“I’m a little worried about that,” Armendariz admitted. “But if it doesn’t happen this time, I won’t give up.” Because profit margins are so low, it’s hard to get banks to give loans to coffee shops, she explained. “My plan is to apply for grants down the road if I don’t meet the Kickstarter goal. Then, once I have a place to show people, I might set up another Kickstarter and start over. It’s not an all-or-nothing thing.”
She’s also thinking about partnering with a local restaurant or bakery, running a “pop-up” Coffee Rehab in their space on off hours as a way of generating revenue and testing the concept.
While Armendariz has no shortage of ambition and confidence, her experience in the restaurant industry is limited at best. When she decided to throw herself into the Coffee Rehab project, she set out to line up support from insiders in the coffee business and the local recovery community.
She started by mentioning the idea on a Facebook sobriety group. The response was immediate — and enthusiastic.
“People wanted to know if they could franchise it,” she said, laughing, “because they want one in their city.”
Her husband also mentioned it during his Al-Anon meeting. “People were like, ‘Oh my gosh. That’s amazing,’” Armendariz said. “They wanted to know when it was opening up.”
Online enthusiasm is good, but the real test is in-person response from industry insiders.
She spoke with chef, restaurateur and recovery advocate Andrew Zimmern, who she said backed her idea. “He made a pledge,” Armendariz said. “He said, ‘How can I help you? I’ll spread the word on Twitter.’ He was very excited about it.”
Anne Spaeth, owner of The Lynhall, a Minneapolis restaurant committed to building a healthy working environment for employees, was intrigued by the Coffee Rehab concept.
“I was really excited by Katy’s idea,” Spaeth said. “Once you start talking to her and hear her story, you see that she’s making important connections between addiction and mental health. I think those connections could help propel her business.”
Melanee Meegan, director of marketing for Minneapolis-based Peace Coffee, a roaster and distributor of organically grown, fair-trade coffee, said that she believes it is possible for a coffee shop to survive without serving alcohol. Peace Coffee’s Wonderland Park coffee shop at 3262 Minnehaha Avenue doesn’t serve alcohol, and their customers strongly support that decision.
“For folks that want an alternative to a bar, that’s a great model, especially if you have a built-in customer base like Coffee Rehab would,” Meegan said. “There isn’t any reason it shouldn’t be successful.”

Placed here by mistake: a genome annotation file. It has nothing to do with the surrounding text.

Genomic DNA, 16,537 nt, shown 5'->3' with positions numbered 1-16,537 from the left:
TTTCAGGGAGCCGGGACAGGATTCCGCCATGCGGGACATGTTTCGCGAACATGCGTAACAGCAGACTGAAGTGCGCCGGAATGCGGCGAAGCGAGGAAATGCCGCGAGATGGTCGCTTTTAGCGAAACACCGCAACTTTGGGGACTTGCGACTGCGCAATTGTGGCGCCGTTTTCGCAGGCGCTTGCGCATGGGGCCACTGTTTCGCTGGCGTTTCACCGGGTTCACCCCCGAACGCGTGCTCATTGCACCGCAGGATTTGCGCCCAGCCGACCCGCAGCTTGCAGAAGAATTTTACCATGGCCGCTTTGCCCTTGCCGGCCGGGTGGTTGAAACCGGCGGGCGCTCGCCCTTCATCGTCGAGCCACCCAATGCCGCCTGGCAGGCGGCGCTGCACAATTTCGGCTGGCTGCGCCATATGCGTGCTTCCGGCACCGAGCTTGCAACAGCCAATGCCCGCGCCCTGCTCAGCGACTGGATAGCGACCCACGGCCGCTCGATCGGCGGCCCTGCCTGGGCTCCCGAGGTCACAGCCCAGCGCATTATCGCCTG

Armendariz also met with members of the state’s recovery community to talk to them about Coffee Rehab. Wendy Jones, executive director of Minnesota Recovery Connection, said that she thought the shop could become a place where people in recovery could feel comfortable and welcome.
“I love that the philosophy is grounded in recovery,” Jones said. “It’s not just a business to sell coffee. It’s more of an overt community center that is very open about hiring people in recovery. It’s also about offering programming to support people in recovery and about providing a place to socialize and hang out that is recovery friendly.”
Other coffee shops might be gathering places for the recovery community, Jones said, but “they fill that void by default. They don’t do programming, they don’t promote access to other resources or have a partnership with organizations like Minnesota Recovery Connection. Katy’s shop would break down discrimination by putting all of that front and center.”
She also thinks that the shop’s late-night hours could make it a place where younger people in search of sober alternatives to the bar scene might want to hang out.
“When you’re early in your recovery, you are trying to rebuild a social ecosystem that is friendly for your healthy recovery lifestyle,” Jones said. “I’m 54. I want to be in bed at 9. But when I was in my late 20s and early in recovery, all my friends were going to bars. There wasn’t really any overtly recovery friendly places to go to that were open late on a Friday or Saturday night. It got pretty lonely.”
Kris Kelly, state program manager for Great Lakes Addiction Technology Transfer Center, said that she’s most excited by Armendariz’s insistence that Coffee Rehab would not try to hide its focus on supporting people through addiction and recovery.
“Coffee Rehab is not going to just be any coffee shop,” she said. “It is a social movement to normalize recovery, to put it out in the open. The world should see that we’re not ashamed. We’re not in church basements. We’re on Main Street, on busy streets where people in recovery can go to have a safe space to socialize and network, to build community.”
Kelly likens Coffee Rehab to All Square, a Minneapolis-based craft grilled-cheese restaurant that employs people impacted by the criminal justice system.
“All Square is thriving because it is a social movement,” she said. While the grilled cheese is great, the real draw is the mission. She hopes Coffee Rehab will have the same vibe: “Katy’s planning on serving coffee as her secondary ambition. Her first ambition is, ‘This is a social movement.’”
Gathering places like Coffee Rehab are desperately needed, Kelly said, because traditional recovery support networks just don’t work for everyone.
“A whole lot of people facing addiction don’t attend any traditional sober support groups,” she said. They just don’t feel comfortable in that environment. “I was one of those people. When I came into recovery I thought, ‘Where are my people? Where do I go to meet other people in recovery?’”
Armendariz said she hopes that customers will be able to find their people at Coffee Rehab.
“Creating a welcoming community is a dream of mine,” she said. When she first got sober, she explained, “I felt like I didn’t fit in anywhere. At Coffee Rehab, people will feel like they fit in. We’ll support them in their journey and show them that they really aren’t alone.”